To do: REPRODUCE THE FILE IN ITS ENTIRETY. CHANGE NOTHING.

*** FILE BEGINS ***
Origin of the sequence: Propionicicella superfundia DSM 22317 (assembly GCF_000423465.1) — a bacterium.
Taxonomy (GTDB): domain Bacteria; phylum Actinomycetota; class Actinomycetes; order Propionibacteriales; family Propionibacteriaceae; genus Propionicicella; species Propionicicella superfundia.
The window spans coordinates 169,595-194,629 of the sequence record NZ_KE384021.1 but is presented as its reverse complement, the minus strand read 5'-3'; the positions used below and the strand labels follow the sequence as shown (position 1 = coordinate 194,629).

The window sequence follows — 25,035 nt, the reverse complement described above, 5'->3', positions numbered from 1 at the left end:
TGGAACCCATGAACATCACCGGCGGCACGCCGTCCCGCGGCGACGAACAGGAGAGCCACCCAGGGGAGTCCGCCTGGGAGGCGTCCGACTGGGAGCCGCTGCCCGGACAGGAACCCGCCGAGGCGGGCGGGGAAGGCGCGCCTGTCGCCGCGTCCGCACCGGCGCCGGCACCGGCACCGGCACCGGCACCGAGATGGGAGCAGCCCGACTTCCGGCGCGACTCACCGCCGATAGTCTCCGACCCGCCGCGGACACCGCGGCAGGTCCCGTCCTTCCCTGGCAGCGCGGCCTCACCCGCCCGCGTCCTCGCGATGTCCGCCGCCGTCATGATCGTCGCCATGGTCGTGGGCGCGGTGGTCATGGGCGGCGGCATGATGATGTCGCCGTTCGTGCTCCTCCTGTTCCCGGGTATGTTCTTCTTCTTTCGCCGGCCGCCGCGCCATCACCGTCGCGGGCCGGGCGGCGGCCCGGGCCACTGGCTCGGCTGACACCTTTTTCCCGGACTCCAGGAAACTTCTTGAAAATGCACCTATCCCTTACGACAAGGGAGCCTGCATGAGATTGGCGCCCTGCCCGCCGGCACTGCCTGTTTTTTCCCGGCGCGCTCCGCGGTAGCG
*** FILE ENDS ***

Origin of the sequence: Propionicicella superfundia DSM 22317 (assembly GCF_000423465.1) — a bacterium.
Taxonomy (GTDB): domain Bacteria; phylum Actinomycetota; class Actinomycetes; order Propionibacteriales; family Propionibacteriaceae; genus Propionicicella; species Propionicicella superfundia.
The window spans coordinates 169,595-194,629 of the sequence record NZ_KE384021.1 but is presented as its reverse complement, the minus strand read 5'-3'; the positions used below and the strand labels follow the sequence as shown (position 1 = coordinate 194,629).

The window sequence follows — 25,035 nt, the reverse complement described above, 5'->3', positions numbered from 1 at the left end:
TGGAACCCATGAACATCACCGGCGGCACGCCGTCCCGCGGCGACGAACAGGAGAGCCACCCAGGGGAGTCCGCCTGGGAGGCGTCCGACTGGGAGCCGCTGCCCGGACAGGAACCCGCCGAGGCGGGCGGGGAAGGCGCGCCTGTCGCCGCGTCCGCACCGGCGCCGGCACCGGCACCGGCACCGGCACCGAGATGGGAGCAGCCCGACTTCCGGCGCGACTCACCGCCGATAGTCTCCGACCCGCCGCGGACACCGCGGCAGGTCCCGTCCTTCCCTGGCAGCGCGGCCTCACCCGCCCGCGTCCTCGCGATGTCCGCCGCCGTCATGATCGTCGCCATGGTCGTGGGCGCGGTGGTCATGGGCGGCGGCATGATGATGTCGCCGTTCGTGCTCCTCCTGTTCCCGGGTATGTTCTTCTTCTTTCGCCGGCCGCCGCGCCATCACCGTCGCGGGCCGGGCGGCGGCCCGGGCCACTGGCTCGGCTGACACCTTTTTCCCGGACTCCAGGAAACTTCTTGAAAATGCACCTATCCCTTACGACAAGGGAGCCTGCATGAGATTGGCGCCCTGCCCGCCGGCACTGCCTGTTTTTTCCCGGCGCGCTCCGCGGTAGCG